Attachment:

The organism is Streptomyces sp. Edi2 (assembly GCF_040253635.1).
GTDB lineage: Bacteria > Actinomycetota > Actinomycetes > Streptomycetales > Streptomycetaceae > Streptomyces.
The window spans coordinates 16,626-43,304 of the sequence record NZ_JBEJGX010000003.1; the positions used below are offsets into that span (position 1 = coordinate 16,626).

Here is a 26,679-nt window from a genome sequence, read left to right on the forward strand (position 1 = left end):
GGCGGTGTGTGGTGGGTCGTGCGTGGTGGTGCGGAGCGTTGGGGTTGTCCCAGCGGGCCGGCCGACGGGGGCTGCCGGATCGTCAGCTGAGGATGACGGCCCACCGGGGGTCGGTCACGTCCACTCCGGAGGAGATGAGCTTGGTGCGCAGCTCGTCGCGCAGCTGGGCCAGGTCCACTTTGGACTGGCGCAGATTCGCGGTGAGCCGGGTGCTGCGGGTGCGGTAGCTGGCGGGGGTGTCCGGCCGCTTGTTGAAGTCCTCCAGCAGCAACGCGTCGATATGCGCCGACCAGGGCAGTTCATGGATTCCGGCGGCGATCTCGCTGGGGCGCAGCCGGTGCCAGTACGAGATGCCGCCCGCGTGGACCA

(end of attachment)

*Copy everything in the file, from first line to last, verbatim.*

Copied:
The organism is Streptomyces sp. Edi2 (assembly GCF_040253635.1).
GTDB lineage: Bacteria > Actinomycetota > Actinomycetes > Streptomycetales > Streptomycetaceae > Streptomyces.
The window spans coordinates 16,626-43,304 of the sequence record NZ_JBEJGX010000003.1; the positions used below are offsets into that span (position 1 = coordinate 16,626).

Here is a 26,679-nt window from a genome sequence, read left to right on the forward strand (position 1 = left end):
GGCGGTGTGTGGTGGGTCGTGCGTGGTGGTGCGGAGCGTTGGGGTTGTCCCAGCGGGCCGGCCGACGGGGGCTGCCGGATCGTCAGCTGAGGATGACGGCCCACCGGGGGTCGGTCACGTCCACTCCGGAGGAGATGAGCTTGGTGCGCAGCTCGTCGCGCAGCTGGGCCAGGTCCACTTTGGACTGGCGCAGATTCGCGGTGAGCCGGGTGCTGCGGGTGCGGTAGCTGGCGGGGGTGTCCGGCCGCTTGTTGAAGTCCTCCAGCAGCAACGCGTCGATATGCGCCGACCAGGGCAGTTCATGGATTCCGGCGGCGATCTCGCTGGGGCGCAGCCGGTGCCAGTACGAGATGCCGCCCGCGTGGACCA